WebAssembly Might Not Be JavaScript’s Replacement, But It Does Have A Lot To Offer 

95% of the  1.6 billion websites in the world rely on JavaScript to get the job done, but that doesn’t make it popular or well-liked. As a programming language, JavaScript is that ugly, smelly shopkeeper that insists you give them a kiss on the cheek every time you go do your shopping. You don’t want to, but if you want to get your supplies, you have to. WebAssembly (WASM) is that fresh, young shop assistant that winks at you every time they see you. While it won’t replace JavaScript, it assists in getting the required result faster. For programmers,  a decent programming language will help them get the results they need.

WebAssembly Might Not Be JavaScript’s Replacement, But It Does Have A Lot To Offer 

WASM Will Allow You To Share Across Platforms… Soon

Imagine being able to share code across platforms without slowing down the network or compromising the safety of the information. WASM already has all the makings of this capability. With a few tweaks here and there from developers, the open standard should be able to communicate across platforms in the near future. For programmers, this means higher productivity and a reduction in language errors across devices. This means better integration between desktop and web-based apps.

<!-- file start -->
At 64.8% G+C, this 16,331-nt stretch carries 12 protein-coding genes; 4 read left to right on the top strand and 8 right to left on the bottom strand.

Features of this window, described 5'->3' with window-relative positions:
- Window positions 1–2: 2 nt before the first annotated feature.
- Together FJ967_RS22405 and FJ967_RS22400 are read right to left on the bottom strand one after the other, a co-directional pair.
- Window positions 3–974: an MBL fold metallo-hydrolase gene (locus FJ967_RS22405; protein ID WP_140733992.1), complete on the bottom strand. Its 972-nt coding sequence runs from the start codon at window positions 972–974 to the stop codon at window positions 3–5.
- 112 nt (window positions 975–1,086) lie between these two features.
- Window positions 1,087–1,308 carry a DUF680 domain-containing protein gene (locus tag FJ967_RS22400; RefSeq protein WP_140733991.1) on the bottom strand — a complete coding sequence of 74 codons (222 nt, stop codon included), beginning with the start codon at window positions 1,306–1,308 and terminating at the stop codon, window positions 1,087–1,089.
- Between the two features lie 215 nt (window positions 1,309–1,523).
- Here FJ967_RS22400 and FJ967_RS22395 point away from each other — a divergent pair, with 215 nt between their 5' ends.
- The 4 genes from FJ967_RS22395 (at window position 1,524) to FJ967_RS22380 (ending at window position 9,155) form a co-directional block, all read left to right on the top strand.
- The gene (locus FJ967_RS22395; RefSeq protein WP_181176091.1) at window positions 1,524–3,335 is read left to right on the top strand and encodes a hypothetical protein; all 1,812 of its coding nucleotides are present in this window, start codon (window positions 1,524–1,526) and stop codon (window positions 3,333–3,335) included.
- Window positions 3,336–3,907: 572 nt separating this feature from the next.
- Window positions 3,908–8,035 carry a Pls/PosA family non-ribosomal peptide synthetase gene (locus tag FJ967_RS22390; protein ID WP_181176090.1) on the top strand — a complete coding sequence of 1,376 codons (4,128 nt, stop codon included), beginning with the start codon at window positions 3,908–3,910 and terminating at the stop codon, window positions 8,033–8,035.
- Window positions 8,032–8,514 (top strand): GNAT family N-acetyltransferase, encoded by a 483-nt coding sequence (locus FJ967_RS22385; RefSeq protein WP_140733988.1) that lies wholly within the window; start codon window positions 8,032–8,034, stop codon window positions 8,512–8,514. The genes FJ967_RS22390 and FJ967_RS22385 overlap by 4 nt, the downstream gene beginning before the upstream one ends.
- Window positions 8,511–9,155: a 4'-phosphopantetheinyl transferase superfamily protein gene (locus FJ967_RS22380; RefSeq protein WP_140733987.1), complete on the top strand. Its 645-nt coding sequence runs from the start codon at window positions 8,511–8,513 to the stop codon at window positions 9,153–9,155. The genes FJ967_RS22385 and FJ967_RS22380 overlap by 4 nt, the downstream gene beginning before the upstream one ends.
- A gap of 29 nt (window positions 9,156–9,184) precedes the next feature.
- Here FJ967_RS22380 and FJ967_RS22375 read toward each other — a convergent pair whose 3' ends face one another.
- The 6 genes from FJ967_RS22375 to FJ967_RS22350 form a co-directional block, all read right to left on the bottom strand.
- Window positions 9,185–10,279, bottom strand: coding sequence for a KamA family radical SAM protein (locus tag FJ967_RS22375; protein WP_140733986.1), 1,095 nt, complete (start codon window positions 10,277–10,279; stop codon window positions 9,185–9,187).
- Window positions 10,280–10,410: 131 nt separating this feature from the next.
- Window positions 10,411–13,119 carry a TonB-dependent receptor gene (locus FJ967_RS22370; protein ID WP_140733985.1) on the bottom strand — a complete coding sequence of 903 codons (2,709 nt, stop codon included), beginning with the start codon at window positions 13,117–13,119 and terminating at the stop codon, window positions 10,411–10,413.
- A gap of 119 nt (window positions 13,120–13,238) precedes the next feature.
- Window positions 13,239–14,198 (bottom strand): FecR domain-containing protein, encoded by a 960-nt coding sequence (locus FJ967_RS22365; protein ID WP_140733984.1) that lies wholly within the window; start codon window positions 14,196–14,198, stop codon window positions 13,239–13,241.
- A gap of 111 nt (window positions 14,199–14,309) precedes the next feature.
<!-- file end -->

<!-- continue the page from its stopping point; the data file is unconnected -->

What developers are looking to achieve, is to allow a language such as Python to run in its own development time without compromising the other elements of the site. It would also open up the door to run modules together with different source languages, such as a Rust module and Go module running together.  Webassembly will replace all the glue code that can clog up the browser.

WASM Is Designed For The Web

Three elements make WASM a powerful ally in the browser: linear memory, stored in compact binary form, and statically typed. All three elements contribute to the speed of the language as it runs alongside JavaScript. This makes it a high-demand language for the ever-growing web usage. Currently, there are  4.48 billion users using the web, which means that any language that  speeds up browsers to near-native is a welcome addition. But WASM is more than just that. All this happens securely, which means online gaming, porting from desktop apps to web apps, and using a server-less computer.

Browser Plugins Become Simplified

Go developed TinyGo, a compiler designed for small applications. The compiler allows developers to develop WASM code. WASM is an important component in running on-demand IOTA nodes as browser plugins, and thanks to its compact nature, it will place far less strain on storage and speed than current languages. Using an IOTA node as a plugin can save a lot of trouble, as the Go library is filled with resources. TinyGo will also allow these  plugins to be run on microcontroller boards.

While JavaScript seems likely to stick around for still some time, it’s worth noting that languages such as WASM bridge the gap for more compact and efficient coding. For programmers and developers alike, speed and efficiency mean nothing without security, and WASM provides all.

Leave a Comment

Your email address will not be published. Required fields are marked *